The Nigerian military announced the death of Abu Musab al-Barnawi, the head of the West African branch of the Islamic State group.
“He is dead and remains dead,” said Chief of the Defense Staff General Lucky Irabor.
General Irabor gave no details of the circumstances of Barnawi’s death, which was first reported in September.
The province of the Islamic State of West Africa (Iswap) has not commented on the allegations.
Iswap is considered the most powerful jihadist group in Nigeria since the death of Boko Haram leader Abubakar Shekau earlier this year.
Since then, thousands of Boko Haram fighters have surrendered both to the army and, it seems, to Iswap.
Who was Barnawi?
Little is known about Barnawi, including his age and appearance.
Born Habib Yusuf, he is believed to be the eldest son of Boko Haram founder Mohammed Yusuf.
He was seen as a relatively moderate man, shunning Boko Haram’s more extreme policies such as the use of children as suicide bombers and indiscriminate targeting of Muslims.
After his father’s death in custody in 2009, Shekau was appointed the group’s new leader.
Barnawi served as a spokesperson for Boko Haram, but frequently clashed with Shekau and other senior leaders and in 2013 defected to Ansaru, a branch of Boko Haram linked to al-Qaeda.
Despite their differences, the two groups sometimes worked closely together.
To help raise the international profile of Boko Haram, Shekau aligned the group with the Islamic State (IS) in 2015. The following year, IS appointed Barnawi as the new wali (in Arabic for governor), provoking a major internal feud. Analysts believe the change in leadership was prompted by ideological clashes between Shekau and the central leadership of ISIS.
The EI al-Nabaa newspaper published an interview with Barnawi in August 2016. In the article, he described the group’s battle with the West African states as a struggle against “apostates” and “crusaders”. “. He threatened, as a leader, to order the murder of Christians and the bombing of churches. But in a major shift in strategy for the group, he pledged to end indiscriminate attacks on mosques and markets.
The high-profile change in leadership was not welcomed by everyone, and Shekau accused Barnawi of plotting a coup.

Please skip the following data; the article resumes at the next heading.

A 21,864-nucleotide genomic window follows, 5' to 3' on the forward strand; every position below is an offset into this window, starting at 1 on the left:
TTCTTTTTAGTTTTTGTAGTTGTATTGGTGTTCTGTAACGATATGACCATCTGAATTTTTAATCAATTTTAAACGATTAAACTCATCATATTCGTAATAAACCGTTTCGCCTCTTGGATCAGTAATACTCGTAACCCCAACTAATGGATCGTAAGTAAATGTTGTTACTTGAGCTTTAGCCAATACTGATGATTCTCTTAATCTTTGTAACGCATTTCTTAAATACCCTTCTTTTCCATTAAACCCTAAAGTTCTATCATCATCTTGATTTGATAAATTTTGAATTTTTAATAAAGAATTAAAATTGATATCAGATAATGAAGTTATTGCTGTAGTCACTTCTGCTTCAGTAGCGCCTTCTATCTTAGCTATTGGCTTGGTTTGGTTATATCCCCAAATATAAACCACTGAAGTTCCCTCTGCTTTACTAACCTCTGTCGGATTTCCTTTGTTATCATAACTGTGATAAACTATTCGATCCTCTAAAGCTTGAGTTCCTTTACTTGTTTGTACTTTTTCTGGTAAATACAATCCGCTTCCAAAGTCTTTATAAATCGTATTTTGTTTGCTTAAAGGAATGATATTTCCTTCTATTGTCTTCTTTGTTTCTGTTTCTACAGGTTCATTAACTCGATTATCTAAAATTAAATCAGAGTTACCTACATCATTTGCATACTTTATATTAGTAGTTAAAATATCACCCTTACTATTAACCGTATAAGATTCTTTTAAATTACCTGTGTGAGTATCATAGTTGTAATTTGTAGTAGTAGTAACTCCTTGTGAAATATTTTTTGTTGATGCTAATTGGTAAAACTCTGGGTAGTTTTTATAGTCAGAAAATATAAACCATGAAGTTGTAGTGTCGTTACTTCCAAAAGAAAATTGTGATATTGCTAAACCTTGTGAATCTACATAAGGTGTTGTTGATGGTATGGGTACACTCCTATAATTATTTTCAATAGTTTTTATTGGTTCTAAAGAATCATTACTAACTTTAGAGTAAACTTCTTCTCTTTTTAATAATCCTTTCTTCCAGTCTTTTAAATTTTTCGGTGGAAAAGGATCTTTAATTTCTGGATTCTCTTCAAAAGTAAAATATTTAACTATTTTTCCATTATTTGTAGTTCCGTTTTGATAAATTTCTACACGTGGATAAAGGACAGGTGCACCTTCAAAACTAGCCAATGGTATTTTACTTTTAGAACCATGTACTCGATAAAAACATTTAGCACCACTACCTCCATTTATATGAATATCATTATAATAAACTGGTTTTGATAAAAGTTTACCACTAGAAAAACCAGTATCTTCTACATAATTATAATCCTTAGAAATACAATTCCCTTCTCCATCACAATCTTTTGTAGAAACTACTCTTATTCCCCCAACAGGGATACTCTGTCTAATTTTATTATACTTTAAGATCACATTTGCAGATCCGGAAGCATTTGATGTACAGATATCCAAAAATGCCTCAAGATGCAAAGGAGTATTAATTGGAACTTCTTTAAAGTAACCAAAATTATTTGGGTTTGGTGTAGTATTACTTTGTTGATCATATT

As a result of these infighting, supporters of the Islamic State joined the separatist iswap, led by Barnawi, while Shekau remained at the head of Boko Haram. The groups have been staunch rivals ever since.
Iswap announced that Shekau died in May after fleeing a battle with Iswap fighters – choosing to detonate a suicide vest instead of surrendering. Iswap said the operation, in Nigeria’s Sambisa Forest, was directly ordered by ISIS central chief Abu Ibrahim al-Hashimi al-Qurashi.
According to Nigerian media outlet HumAngle, Barnawi shared the news of his death in an audio recording in June, claiming that Shekau had committed “unimaginable terrorism”.
“When it was time, Allah sent brave soldiers after receiving orders from the leader of the believers,” Barnawi reportedly said.
Later that month, suspected Boko Haram militants confirmed Shekau’s death in a video released by Nigerian news outlets and security analysts.
IS also confirmed details of Shekau’s death and boasted that “thousands” of Boko Haram fighters have since defected.
Under Barnawi’s leadership, Iswap has achieved territorial gains in northern Nigeria and the wider Chad Basin in recent years. It is also active in neighboring countries, notably in Burkina Faso, Cameroon, Chad, Niger and Mali.
The group captured several military bases, obtaining weapons and supplies from regional military forces. Taxes on local residents also provided him with a source of income, as well as his involvement in business ventures like fishing.